Anthony Bourdain, the frenetic celebrity chef and television host who took viewers on a culinary journey through more than 80 countries and spoke candidly about his past struggles as a drug addict, has died, CNN said Friday. He was 61.
The network said suicide was the cause of death.
“His love of great adventure, new friends, fine food and drink and the remarkable stories of the world made him a unique storyteller,” the network said in a statement. “His talents never ceased to amaze us and we will miss him very much. Our thoughts and prayers are with his daughter and family at this incredibly difficult time.”
Bourdain had been in Strasbourg, France, working on an episode of his Emmy Award-winning CNN series, “Anthony Bourdain: Parts Unknown.” The network said his body was found in his hotel room by French chef and close friend Eric Ripert.
Through his shows, which also included the Travel Channel’s “No Reservations,” Bourdain globe-trotted to scores of countries, telling irreverent stories that wove local tastes and flavors while showing reverence to history and people and showcasing his own unflappable charm.
He was unafraid to eat foods that would make most others wince — including raw seal eyeball from Canada, roasted sheep’s testicles from Morocco and cobra heart from Vietnam.
“Your body is not a temple, it’s an amusement park. Enjoy the ride,” he wrote in his breakout 2000 book, “Kitchen Confidential: Adventures in the Culinary Underbelly.”
As a writer, he favored the works of George Orwell, William S. Burroughs and Joan Didion.
Bourdain, who was born in New York and grew up in the suburbs of New Jersey, graduated from the Culinary Institute of America in 1978. After working in several kitchens, he gained recognition for “Kitchen Confidential,” which described in vivid detail the dark and drug-fueled world that dwelled within the industry and among those working in the trenches.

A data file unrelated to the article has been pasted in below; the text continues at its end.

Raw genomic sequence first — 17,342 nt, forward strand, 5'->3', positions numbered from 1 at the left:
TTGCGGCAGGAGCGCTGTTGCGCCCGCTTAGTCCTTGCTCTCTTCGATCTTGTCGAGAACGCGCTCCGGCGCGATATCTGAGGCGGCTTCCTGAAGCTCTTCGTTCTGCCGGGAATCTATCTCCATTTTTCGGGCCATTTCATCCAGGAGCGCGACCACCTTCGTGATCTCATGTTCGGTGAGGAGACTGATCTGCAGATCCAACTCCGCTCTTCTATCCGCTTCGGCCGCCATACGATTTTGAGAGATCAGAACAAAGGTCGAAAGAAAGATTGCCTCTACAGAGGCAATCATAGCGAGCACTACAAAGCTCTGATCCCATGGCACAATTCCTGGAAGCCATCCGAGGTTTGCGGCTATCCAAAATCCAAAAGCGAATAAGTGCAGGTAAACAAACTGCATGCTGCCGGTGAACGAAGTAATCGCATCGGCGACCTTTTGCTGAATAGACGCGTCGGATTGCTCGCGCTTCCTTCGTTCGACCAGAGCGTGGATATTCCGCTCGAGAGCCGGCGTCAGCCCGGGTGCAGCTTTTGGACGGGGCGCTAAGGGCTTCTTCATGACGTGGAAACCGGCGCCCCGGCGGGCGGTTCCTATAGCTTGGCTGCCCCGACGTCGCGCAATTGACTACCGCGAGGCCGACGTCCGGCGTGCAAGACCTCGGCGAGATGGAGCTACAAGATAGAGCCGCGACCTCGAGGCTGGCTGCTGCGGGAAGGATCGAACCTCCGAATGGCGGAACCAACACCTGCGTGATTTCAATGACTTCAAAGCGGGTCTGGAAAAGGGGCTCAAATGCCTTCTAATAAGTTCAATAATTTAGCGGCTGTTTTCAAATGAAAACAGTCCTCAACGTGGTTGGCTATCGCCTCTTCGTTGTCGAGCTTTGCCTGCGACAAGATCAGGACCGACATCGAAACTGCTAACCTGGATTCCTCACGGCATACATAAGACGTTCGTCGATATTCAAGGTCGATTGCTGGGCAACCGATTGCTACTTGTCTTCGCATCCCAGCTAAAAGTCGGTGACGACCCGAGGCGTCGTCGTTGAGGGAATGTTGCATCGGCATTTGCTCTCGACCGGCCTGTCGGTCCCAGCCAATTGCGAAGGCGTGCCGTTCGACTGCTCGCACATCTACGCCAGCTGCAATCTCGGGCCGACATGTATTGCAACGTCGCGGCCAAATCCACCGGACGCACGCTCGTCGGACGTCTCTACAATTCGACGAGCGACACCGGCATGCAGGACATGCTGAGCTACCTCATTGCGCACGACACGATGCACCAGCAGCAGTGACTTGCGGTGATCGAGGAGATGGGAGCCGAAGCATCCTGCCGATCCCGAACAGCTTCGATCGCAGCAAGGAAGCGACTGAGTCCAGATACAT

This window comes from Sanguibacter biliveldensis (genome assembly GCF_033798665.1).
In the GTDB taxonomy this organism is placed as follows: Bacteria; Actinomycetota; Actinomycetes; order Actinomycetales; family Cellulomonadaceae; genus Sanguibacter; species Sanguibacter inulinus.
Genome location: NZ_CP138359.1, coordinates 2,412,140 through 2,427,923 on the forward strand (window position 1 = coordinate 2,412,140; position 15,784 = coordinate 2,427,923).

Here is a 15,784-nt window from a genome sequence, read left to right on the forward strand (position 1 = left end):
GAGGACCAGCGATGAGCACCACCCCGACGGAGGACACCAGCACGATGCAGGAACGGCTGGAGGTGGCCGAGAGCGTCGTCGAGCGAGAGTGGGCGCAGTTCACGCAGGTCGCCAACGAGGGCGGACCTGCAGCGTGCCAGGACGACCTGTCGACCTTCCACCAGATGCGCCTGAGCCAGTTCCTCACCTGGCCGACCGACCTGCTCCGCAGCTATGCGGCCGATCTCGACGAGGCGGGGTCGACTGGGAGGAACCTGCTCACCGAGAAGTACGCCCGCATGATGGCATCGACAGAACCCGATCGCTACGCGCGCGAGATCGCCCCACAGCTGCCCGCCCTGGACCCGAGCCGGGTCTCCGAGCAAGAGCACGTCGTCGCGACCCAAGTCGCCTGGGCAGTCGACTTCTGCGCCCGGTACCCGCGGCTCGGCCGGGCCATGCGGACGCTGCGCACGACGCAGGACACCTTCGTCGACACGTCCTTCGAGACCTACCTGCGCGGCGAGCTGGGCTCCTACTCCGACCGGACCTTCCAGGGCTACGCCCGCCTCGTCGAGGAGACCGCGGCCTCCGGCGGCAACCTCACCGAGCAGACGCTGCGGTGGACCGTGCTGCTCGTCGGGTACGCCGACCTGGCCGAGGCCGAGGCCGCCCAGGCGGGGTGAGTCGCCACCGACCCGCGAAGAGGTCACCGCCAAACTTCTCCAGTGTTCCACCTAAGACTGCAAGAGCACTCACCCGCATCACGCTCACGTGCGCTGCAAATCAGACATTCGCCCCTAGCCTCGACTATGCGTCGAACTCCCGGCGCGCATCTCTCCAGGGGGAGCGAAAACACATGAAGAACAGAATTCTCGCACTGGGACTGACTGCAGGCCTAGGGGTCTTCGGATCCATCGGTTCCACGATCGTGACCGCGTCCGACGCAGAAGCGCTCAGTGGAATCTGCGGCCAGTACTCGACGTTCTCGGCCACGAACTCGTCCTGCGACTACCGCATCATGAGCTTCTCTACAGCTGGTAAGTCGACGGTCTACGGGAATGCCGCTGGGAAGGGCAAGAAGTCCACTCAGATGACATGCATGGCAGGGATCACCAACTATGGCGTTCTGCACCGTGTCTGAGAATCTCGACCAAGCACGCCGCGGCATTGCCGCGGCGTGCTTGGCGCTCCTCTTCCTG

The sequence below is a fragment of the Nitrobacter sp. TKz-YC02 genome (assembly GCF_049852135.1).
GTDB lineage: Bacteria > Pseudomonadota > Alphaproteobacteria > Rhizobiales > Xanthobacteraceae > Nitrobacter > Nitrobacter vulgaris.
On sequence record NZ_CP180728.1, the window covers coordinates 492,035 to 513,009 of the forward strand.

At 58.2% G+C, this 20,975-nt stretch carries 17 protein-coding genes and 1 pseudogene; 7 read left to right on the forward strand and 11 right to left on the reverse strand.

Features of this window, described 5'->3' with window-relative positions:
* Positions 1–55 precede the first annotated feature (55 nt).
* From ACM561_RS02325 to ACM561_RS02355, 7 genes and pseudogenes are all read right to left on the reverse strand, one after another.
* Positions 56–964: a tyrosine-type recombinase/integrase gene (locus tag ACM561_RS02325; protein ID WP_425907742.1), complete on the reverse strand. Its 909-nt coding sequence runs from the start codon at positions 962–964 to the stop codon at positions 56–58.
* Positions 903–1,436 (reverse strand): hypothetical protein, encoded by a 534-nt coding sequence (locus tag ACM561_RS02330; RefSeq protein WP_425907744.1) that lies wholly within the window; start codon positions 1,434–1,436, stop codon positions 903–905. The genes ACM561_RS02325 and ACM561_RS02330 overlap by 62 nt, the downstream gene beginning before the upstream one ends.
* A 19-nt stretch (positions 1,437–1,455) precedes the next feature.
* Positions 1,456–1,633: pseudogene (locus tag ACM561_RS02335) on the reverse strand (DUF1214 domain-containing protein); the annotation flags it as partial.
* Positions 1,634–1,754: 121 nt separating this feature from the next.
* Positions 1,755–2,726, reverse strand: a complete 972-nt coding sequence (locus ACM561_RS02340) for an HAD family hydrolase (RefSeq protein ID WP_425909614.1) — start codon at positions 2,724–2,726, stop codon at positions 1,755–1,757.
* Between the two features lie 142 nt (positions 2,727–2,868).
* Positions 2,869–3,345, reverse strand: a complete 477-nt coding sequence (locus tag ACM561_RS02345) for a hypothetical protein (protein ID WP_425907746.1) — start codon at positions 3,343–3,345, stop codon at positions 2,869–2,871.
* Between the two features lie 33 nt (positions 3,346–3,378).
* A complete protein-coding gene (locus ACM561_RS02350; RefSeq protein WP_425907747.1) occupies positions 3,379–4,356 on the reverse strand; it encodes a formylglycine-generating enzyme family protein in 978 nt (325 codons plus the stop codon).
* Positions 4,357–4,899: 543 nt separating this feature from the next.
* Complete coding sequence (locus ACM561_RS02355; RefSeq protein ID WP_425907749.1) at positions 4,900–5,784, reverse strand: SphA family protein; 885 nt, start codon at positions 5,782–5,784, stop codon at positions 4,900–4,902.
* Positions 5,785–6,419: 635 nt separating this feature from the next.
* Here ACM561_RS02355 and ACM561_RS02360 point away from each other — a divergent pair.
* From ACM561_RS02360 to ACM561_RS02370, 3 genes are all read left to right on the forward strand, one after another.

His best-selling book grew out of a New Yorker article, “Don’t Eat Before Reading This,” in which Bourdain spilled his own trade secrets after working his way up from humble dishwasher to celebrated chef in New York.
Bourdain was open about his past as a former heroin addict, and he seemed to revel in his reputation that stripped away a more wholesome image of master chefs in pristine white. The Smithsonian called him “the original rock star, the Elvis of bad boy chefs.”
In various interviews, Bourdain spoke about how he was given several chances in life while addicted to drugs in the 1980s and lost friends to overdoses and drug abuse.
He began to turn his life around when he realized his talents were in the kitchen, although he said he spent years worrying about being in debt and having no health insurance. He also drank, something he still enjoyed and acknowledged as he traveled and partied in exotic destinations for his TV shows.
Bourdain’s death follows that of another celebrity, fashion designer Kate Spade, who was found dead of suicide this week at age 55. They both hanged themselves.
Federal health officials reported Thursday that suicide rates are up by 30 percent across the nation since 1999, and only about half the people who died by suicide had a known mental health conditions.